Food inflation: are the chains really to blame?
Ottawa and Quebec are working on a “code of conduct” that would involve both levels of government as well as food industry producers, suppliers and retailers.
Food inflation has remained above general inflation for more than a year.
Experts don't seem to agree on the origin of the inflationary overheating in the area of food, where the rise in prices exceeds 11%, while the consumer price index is now at 7%. Everyone agrees, however, that there is indeed a problem within the country's food supply chain.
During the Facts First program broadcast on ICI Première, three guest experts all acknowledged that the high prices lead to difficult situations for households.
Pierre-Antoine Harvey, an economist at the Institute for Socioeconomic Research and Information (IRIS), defended the study published by his organization earlier this week, which claims that the profits of major grocery chains have more than doubled over the past year.
One thing is certain: in today's environment, it is not [the grocery chains ;food] which seem to be suffering from inflation, he said.
Also according to Mr. Harvey, the profit base of the large chains has more than doubled in the first six months of 2022, all with record profit rates not even seen before the onset of the COVID-19 pandemic.
The economist recognizes, however, that it is impossible to distinguish the origin of the price increases that have led to food inflation exceeding general inflation for more than one year.
For his part, Stéphane Lacasse, director of public affairs and government relations for the Association of Food Retailers of Quebec, replied that food store operators have recorded growth in their revenues that varies between 1% and 3% but the expenses also increase: maintenance costs, rent, wages, and there is a shortage of staff, like everywhere else… If my supplier sells me the product 10 or 11% more dear, i need to make my store profitable.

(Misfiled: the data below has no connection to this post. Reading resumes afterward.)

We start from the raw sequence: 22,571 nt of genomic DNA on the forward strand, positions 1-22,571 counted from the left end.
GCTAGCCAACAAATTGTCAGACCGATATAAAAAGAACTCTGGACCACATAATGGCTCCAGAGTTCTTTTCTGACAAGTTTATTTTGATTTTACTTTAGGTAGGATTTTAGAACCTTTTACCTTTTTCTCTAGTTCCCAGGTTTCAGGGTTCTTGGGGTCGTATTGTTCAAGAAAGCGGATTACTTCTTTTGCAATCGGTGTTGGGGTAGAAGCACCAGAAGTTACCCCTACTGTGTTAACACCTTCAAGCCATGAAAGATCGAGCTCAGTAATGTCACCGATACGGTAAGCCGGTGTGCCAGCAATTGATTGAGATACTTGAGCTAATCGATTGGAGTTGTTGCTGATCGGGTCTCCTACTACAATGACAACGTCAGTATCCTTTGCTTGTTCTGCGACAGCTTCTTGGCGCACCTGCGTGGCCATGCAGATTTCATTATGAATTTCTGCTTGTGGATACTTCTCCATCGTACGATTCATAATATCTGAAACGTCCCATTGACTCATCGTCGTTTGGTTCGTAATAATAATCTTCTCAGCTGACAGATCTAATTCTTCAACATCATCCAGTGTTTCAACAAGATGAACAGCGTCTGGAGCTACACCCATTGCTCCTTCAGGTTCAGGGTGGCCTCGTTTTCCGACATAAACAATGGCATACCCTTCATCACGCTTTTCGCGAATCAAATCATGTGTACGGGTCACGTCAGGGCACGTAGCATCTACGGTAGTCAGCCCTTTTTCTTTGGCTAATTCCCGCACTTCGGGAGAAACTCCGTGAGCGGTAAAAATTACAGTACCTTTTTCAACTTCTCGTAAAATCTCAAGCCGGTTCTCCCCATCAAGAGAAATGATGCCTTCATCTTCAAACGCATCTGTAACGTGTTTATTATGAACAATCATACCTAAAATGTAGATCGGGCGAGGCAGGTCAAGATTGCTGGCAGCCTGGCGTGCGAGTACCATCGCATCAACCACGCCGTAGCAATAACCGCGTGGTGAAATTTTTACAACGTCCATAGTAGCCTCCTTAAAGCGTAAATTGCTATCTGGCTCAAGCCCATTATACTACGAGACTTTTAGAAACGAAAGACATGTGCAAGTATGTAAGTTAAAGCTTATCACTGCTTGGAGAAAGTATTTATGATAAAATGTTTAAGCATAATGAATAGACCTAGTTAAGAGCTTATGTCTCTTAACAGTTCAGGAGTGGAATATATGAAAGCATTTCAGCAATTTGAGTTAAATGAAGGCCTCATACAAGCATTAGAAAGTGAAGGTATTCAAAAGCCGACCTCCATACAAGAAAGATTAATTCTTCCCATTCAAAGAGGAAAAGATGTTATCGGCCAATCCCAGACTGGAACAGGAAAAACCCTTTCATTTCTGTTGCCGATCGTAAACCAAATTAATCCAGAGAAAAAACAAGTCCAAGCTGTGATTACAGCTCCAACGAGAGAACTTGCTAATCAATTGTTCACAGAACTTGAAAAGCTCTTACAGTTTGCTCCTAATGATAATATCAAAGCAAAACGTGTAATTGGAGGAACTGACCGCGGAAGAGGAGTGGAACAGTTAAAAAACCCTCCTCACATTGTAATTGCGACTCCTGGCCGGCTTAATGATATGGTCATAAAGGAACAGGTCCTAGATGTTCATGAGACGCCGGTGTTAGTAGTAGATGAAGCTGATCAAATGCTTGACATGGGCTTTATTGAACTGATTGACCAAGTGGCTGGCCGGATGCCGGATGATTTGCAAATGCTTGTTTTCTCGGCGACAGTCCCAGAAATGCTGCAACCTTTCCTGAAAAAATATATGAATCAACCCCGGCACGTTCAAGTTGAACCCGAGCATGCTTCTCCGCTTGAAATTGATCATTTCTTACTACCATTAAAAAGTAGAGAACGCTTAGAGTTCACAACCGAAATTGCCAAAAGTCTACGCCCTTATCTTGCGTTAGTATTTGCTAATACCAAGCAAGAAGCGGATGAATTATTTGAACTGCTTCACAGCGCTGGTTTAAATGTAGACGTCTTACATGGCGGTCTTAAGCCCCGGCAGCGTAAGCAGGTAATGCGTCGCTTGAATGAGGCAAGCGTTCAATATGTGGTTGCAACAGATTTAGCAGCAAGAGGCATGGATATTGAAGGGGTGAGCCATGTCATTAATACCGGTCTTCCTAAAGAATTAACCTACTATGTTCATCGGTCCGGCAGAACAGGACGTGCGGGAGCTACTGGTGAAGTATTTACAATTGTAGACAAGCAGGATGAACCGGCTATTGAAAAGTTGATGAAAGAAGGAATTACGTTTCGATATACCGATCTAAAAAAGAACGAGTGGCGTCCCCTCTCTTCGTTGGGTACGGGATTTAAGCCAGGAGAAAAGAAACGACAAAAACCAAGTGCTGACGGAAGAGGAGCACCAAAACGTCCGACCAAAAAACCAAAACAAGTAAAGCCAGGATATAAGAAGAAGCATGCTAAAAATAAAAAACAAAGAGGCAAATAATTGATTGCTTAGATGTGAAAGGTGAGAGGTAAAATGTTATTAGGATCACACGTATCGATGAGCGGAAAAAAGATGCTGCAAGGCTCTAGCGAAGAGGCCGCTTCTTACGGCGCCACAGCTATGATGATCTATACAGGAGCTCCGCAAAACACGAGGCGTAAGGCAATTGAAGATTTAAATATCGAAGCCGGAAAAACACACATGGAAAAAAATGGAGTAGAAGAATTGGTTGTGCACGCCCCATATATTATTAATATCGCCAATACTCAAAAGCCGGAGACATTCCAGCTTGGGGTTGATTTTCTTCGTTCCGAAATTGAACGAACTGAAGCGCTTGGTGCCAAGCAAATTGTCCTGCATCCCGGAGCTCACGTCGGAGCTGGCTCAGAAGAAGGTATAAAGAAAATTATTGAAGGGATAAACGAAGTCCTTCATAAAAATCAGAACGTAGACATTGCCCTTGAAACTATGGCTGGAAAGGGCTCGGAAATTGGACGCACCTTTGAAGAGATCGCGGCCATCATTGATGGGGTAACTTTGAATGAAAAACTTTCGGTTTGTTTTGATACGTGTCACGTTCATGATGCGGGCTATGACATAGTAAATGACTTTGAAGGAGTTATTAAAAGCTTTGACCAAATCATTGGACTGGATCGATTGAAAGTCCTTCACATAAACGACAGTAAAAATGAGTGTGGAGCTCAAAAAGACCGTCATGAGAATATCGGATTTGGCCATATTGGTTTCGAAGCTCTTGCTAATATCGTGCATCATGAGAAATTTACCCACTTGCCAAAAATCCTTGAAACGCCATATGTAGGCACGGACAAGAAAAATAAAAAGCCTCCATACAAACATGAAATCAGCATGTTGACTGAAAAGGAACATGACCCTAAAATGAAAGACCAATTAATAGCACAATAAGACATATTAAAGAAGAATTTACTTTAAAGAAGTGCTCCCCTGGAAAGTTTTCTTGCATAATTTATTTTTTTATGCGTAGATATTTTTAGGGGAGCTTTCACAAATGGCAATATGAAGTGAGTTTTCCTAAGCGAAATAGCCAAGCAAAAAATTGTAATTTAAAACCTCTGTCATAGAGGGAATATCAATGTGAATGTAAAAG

Mr. Lacasse also said that he could not comment on chains in general, but he recalled that these are often the owners of drugstore chains, which are said to be big sources of income.
The Metro chain also owns the Jean Coutu pharmacy chain.
Major food companies, Mr. Lacasse also pointed out, are publicly traded and must be accountable to their shareholders.
As for Sylvain Charlebois, professor of agri-food distribution and policy at Dalhousie University's Faculty of Management and Agriculture, he recalled that even if the food inflation rate hovers around 11% in the country, Canada is doing much better than many other G7 countries. It's 13% in the United States, he pointed out.
Mr. Charlebois is also against the IRIS study on the profits of grocery chains. Relying on work done a few months ago, the professor maintained that the profit margins of Canadian grocers have been the same for five years, at between 2 and 4%.
The amounts are increasing, but a 2% in 2022 doesn't look like a 2% in 2017 at all.
Another fact worth noting, Professor Charlebois pointed out: Statistics Canada recently indicated that the amounts spent on food products in grocery stores are down more than 4% over a period of one year and therefore that the volume of sales such products has declined substantially.
“It is not necessarily at retail that there is problems, but there is a problem within the [supply] chain. »
— Sylvain Charlebois, professor at Dalhousie University